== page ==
Despite the widespread prevalence of Angelman syndrome, the chromosomal abnormality underlying this disease remained unknown for several decades following Angelman's initial report. Eventually, however, thanks to advances in research methods, a deleted area in chromosome 15 was detected (Figure 2; Magenis et al., 1987); this deletion occurs in about 70% of Angelman patients. Although the deletion appears to be extremely small (and therefore hard to detect), it is quite significant. This deletion, which is believed to be about 4 million base pairs in length, includes a gene involved in the ubiquitin pathway known as UBE3A, for which the maternal gene is normally expressed while the paternal gene is silenced. The loss of that maternal contribution, by either deletion (as in 70% of Angelman patients) or other genetic abnormalities (in the other 30% of cases), results in the phenotypic symptoms observed in Angelman syndrome. Here, the paternal gene cannot fill in the blank because it has been turned off by imprinting (Figure 2). Note that there have also been rare cases in which the maternal allele has been lost completely, resulting in two copies of this gene from the father (a condition known as uniparental disomy). Moreover, if the maternal locus is errantly imprinted, this too can result in Angelman syndrome.

The region of chromosome 15 that is involved in Angelman syndrome also contains another important gene that is imprinted the other way. In this case, when the paternal contribution is lost, the result is a condition known as Prader-Willi syndrome (PWS). PWS patients suffer from extreme feeding problems, including hyperphagia, or extreme, insatiable appetite and obsession with food. Affected children are also developmentally delayed for motor skills due to decreased muscle tone. As previously mentioned, PWS is caused by the loss of other genes in this same region, including SNRPN. This gene, normally active from the paternal copy of chromosome 15, encodes a component of mRNA splicing.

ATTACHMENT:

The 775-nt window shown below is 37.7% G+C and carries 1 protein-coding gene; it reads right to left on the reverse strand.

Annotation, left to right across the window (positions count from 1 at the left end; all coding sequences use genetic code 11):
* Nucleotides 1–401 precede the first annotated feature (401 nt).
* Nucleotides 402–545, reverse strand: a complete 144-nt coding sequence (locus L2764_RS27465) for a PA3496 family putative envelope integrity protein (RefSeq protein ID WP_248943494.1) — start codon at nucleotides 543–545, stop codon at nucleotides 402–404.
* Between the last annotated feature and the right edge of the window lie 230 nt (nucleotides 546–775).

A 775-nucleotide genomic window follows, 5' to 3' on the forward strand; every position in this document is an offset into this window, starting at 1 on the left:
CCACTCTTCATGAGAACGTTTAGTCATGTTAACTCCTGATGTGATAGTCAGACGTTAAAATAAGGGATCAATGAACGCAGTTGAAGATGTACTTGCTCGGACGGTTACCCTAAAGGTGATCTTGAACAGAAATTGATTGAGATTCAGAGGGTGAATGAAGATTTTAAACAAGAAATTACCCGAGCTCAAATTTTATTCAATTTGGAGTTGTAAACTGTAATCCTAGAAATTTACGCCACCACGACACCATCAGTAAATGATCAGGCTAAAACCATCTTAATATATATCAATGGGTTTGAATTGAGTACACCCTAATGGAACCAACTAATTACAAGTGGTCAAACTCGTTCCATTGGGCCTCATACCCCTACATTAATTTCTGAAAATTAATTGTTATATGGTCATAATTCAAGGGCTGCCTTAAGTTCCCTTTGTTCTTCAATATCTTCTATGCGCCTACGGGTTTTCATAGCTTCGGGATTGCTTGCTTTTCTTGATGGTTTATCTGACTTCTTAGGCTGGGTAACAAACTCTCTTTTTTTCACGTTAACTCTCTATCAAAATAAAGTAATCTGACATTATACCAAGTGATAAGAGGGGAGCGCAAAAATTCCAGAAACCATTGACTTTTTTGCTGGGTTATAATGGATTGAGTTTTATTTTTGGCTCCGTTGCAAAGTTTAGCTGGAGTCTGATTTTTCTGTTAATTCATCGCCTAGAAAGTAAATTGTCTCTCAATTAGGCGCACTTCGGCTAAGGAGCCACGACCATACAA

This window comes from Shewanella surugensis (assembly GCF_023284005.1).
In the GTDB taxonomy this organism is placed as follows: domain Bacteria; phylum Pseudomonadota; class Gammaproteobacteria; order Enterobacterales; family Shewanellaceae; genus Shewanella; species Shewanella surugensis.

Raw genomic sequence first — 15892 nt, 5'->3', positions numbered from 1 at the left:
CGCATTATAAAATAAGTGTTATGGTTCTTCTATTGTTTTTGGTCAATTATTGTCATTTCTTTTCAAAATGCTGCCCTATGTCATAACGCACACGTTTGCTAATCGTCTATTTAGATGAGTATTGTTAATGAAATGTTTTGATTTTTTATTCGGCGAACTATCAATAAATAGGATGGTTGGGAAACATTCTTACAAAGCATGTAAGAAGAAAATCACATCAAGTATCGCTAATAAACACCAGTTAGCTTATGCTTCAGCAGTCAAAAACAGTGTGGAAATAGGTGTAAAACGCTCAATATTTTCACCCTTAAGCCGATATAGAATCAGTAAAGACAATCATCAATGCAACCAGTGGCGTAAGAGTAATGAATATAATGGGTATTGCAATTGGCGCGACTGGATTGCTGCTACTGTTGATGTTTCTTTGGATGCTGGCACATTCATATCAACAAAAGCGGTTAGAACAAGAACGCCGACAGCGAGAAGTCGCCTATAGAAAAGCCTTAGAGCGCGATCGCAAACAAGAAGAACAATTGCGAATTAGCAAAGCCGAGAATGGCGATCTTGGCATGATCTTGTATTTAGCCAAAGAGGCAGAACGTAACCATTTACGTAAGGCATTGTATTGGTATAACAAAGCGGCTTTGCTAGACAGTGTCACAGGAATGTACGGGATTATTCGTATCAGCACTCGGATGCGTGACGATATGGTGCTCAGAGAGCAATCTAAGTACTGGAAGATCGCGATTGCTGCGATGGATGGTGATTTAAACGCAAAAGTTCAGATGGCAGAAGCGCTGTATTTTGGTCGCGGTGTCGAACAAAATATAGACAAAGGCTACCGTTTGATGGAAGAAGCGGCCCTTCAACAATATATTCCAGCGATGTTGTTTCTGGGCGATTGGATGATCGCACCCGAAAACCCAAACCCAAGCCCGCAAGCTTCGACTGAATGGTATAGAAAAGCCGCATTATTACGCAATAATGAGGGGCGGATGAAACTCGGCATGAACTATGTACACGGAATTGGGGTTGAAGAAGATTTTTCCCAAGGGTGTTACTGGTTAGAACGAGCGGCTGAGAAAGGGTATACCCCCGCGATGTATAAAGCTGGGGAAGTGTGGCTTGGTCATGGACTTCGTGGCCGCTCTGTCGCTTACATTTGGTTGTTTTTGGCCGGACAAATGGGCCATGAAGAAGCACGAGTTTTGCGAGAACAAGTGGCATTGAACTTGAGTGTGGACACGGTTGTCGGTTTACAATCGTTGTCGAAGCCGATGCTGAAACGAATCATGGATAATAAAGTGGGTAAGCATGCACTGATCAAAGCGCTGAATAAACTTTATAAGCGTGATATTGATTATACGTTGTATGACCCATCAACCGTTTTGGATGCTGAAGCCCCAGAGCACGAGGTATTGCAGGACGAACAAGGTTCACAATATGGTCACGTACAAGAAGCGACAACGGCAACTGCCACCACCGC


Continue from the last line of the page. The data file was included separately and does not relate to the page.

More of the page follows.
In short, imprinting of the same region on chromosome 15 has been implicated for both Angelman and Prader-Willi syndromes. However, it is the loss of the maternal contribution that is linked to Angelman syndrome and the loss of the paternal contribution that is linked to PWS. In each case, the presence of a second good copy of the gene(s) on the methylated, tightly packed copy of chromosome 15 is of no use in correcting the defect.

A five-part diagram shows chromosome 15 in its typical (normal) form, with a large deletion, with a UBE3A mutation, with paternal UPD, and with an imprinting defect. The chromosome pairs are depicted as two vertical rectangles arranged in parallel. Some of the rectangles are solid white and some have a black-and-white hatched pattern. The paternal and maternal chromosome in each pair are labeled with a P and an M, respectively.
Figure 2: Genetic mechanisms leading to Angelman syndrome.
The rectangles represent chromosome 15. Hatched chromosomes have a paternal pattern of gene functioning and DNA methylation; open chromosomes have a maternal pattern. Angelman syndrome is caused by a large deletion of the region of the maternal chromosome that contains UBE3A, or by a DNA sequence change (mutation) in the UBE3A gene inherited from the mother. The condition can also be caused by inheritance of two normal copies of UBE3A from the father, with no copy inherited from the mother. Other AS individuals inherited chromosome 15 from their mother, but that chromosome had the paternal pattern of gene function and DNA methylation.
© 2008 Angel Syndrome Foundation, Inc. All rights reserved. View Terms of Use